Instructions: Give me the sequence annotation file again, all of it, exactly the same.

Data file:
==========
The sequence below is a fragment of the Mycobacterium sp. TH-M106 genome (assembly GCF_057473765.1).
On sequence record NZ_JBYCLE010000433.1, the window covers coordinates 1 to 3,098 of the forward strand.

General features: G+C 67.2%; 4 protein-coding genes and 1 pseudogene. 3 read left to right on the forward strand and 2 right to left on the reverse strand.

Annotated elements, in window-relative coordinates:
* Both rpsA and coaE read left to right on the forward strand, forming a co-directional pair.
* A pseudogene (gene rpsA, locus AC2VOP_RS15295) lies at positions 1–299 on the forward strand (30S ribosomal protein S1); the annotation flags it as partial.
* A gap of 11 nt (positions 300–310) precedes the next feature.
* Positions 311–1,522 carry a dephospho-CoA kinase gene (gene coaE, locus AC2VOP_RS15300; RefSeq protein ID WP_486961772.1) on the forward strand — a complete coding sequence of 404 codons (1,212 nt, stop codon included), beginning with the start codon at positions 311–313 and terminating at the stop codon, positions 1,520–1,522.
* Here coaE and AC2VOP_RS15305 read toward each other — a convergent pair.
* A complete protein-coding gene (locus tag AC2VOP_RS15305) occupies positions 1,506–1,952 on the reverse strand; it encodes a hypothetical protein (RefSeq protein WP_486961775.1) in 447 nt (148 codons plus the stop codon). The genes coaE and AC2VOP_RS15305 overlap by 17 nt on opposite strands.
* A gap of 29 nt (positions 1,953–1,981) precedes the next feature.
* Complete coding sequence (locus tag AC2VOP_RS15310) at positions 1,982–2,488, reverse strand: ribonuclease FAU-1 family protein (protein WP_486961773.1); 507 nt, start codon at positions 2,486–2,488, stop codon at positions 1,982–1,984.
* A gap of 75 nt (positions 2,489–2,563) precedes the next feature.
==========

The sequence below is a fragment of the Mycobacterium sp. TH-M106 genome (assembly GCF_057473765.1).
On sequence record NZ_JBYCLE010000433.1, the window covers coordinates 1 to 3,098 of the forward strand.

General features: G+C 67.2%; 4 protein-coding genes and 1 pseudogene. 3 read left to right on the forward strand and 2 right to left on the reverse strand.

Annotated elements, in window-relative coordinates:
* Both rpsA and coaE read left to right on the forward strand, forming a co-directional pair.
* A pseudogene (gene rpsA, locus AC2VOP_RS15295) lies at positions 1–299 on the forward strand (30S ribosomal protein S1); the annotation flags it as partial.
* A gap of 11 nt (positions 300–310) precedes the next feature.
* Positions 311–1,522 carry a dephospho-CoA kinase gene (gene coaE, locus AC2VOP_RS15300; RefSeq protein ID WP_486961772.1) on the forward strand — a complete coding sequence of 404 codons (1,212 nt, stop codon included), beginning with the start codon at positions 311–313 and terminating at the stop codon, positions 1,520–1,522.
* Here coaE and AC2VOP_RS15305 read toward each other — a convergent pair.
* A complete protein-coding gene (locus tag AC2VOP_RS15305) occupies positions 1,506–1,952 on the reverse strand; it encodes a hypothetical protein (RefSeq protein WP_486961775.1) in 447 nt (148 codons plus the stop codon). The genes coaE and AC2VOP_RS15305 overlap by 17 nt on opposite strands.
* A gap of 29 nt (positions 1,953–1,981) precedes the next feature.
* Complete coding sequence (locus tag AC2VOP_RS15310) at positions 1,982–2,488, reverse strand: ribonuclease FAU-1 family protein (protein WP_486961773.1); 507 nt, start codon at positions 2,486–2,488, stop codon at positions 1,982–1,984.
* A gap of 75 nt (positions 2,489–2,563) precedes the next feature.